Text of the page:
A woman and her daughter were stranded on a bridge by high water in Washington County, division spokesman Buddy Rogers said.
An animal rescue was required in Wolfe County, where several head of domestic livestock were reported stuck in a flooded creek. Some animals might have been swept away, Rogers said.
Runoff from the seemingly never-ending rains turned normally lazy streams, including Jessamine Creek, into churning, thundering cataracts.
Jessamine County emergency management director Johnny Adams said just after noon Friday that Jessamine Creek was higher than he'd seen it in years. One man had to be rescued when he tried to drive across the creek Friday morning, and two other people had to be helped out of the water later, Adams said.
"We've been pretty busy," he said. "The water already has receded some, but we've got more rain coming in later today. And we still have some county roads that are impassable."
In Madison County, the Richmond Fire Department went to Bill Eads Road north of Richmond to rescue two people whose mobile home was surrounded by high water, said Michael Bryant, deputy director of Madison County Emergency Management. Rescuers had to use a boat to get to the victims, Bryant said.
Kentucky State Police reported a partial road collapse on U.S. 25 in Madison County between Colonel Road and Clay Lane. That portion of U.S. 25 will remain closed until further notice.
In Jessamine County, a mother with children was evacuated from a mobile home in low-lying Tates Creek Estates, said John V. Carpenter, deputy director of Jessamine County Emergency Management. The family left the home at the request of a deputy sheriff who was concerned about rising water, Carpenter said.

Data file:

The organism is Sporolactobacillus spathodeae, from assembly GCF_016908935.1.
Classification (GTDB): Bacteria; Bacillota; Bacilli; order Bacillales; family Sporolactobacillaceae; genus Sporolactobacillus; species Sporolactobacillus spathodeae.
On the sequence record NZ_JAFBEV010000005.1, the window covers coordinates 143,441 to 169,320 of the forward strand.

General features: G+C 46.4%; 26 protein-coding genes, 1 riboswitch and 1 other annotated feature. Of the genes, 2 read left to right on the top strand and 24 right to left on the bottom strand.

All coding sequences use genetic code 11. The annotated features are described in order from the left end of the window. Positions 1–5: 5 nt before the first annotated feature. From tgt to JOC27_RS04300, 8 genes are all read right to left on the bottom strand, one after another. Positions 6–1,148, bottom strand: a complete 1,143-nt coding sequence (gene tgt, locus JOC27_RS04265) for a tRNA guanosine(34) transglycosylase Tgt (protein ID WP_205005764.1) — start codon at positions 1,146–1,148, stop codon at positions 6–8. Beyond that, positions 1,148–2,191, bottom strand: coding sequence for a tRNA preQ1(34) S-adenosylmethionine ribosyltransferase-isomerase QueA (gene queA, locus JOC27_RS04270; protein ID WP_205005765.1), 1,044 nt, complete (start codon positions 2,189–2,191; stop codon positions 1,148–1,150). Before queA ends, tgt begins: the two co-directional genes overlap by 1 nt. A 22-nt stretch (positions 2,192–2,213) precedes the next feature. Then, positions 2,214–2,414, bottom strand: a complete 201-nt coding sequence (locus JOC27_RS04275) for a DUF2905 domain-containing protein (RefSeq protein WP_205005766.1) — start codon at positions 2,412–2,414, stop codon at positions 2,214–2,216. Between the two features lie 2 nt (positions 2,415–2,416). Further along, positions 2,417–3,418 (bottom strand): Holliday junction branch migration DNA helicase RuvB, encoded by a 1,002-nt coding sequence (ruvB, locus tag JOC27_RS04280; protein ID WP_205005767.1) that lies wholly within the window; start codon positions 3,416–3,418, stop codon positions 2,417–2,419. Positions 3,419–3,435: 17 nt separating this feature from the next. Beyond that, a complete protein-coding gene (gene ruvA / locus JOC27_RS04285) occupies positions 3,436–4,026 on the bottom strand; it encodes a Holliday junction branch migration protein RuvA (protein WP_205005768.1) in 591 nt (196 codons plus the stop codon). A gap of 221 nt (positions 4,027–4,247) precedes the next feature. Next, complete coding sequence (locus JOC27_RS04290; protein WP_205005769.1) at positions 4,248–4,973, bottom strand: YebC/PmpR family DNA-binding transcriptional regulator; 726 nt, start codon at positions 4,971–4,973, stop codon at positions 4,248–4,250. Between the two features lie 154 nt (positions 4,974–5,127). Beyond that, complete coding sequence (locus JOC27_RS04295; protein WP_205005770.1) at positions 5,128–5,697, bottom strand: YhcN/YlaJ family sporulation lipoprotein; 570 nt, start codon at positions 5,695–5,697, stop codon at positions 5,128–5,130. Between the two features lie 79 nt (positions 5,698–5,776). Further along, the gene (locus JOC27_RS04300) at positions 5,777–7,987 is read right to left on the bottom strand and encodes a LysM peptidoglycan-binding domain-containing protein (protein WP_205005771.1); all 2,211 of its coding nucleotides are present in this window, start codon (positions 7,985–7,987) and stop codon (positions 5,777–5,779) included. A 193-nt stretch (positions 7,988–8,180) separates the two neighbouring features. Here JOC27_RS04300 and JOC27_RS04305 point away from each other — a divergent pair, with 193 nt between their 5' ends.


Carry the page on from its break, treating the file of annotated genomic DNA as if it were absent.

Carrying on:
Three vehicles stalled in high water on Jessamine Station Road east of Wilmore, but their occupants apparently were able to get out safely, he said.
Firefighters used a boat to rescue a stranded motorist on Bridge Hill Road in Anderson County shortly after 8 a.m., said Amy Womack with the county's emergency management office.
A second motorist also was stranded on Bonds Mill Road but managed to escape without help, officials said. At least 14 Anderson County roads were closed because of rising water, Womack said.
"We are asking everyone to use extreme caution," she said.
Three homes on Crab Orchard Road in Franklin County were surrounded by high water late Friday morning and probably were flooded, emergency management director Tommy Russell said. The residents had started moving out their belongings and did not have to be evacuated, Russell said.
Crab Orchard Road and two other roads in Franklin County were closed by high water. Russell said he expected six to seven more road closings by Friday evening as the Kentucky River continued to rise. It's expected to reach flood stage of 31 feet by 3 a.m. Sunday, according to the National Weather Service.
Some flooding was expected later Friday on the main stem of the Kentucky River at Heidelberg in Lee County. Moderate flooding could occur at Ravenna in Estill County by Saturday, also on the Kentucky River's main stem, weather officials said.
The Red River was expected to rise above flood stage at Clay City by Friday afternoon, and it could cause moderate flooding there and in low-lying areas near the Mountain Parkway, said John Pelton, a forecaster with the National Weather Service.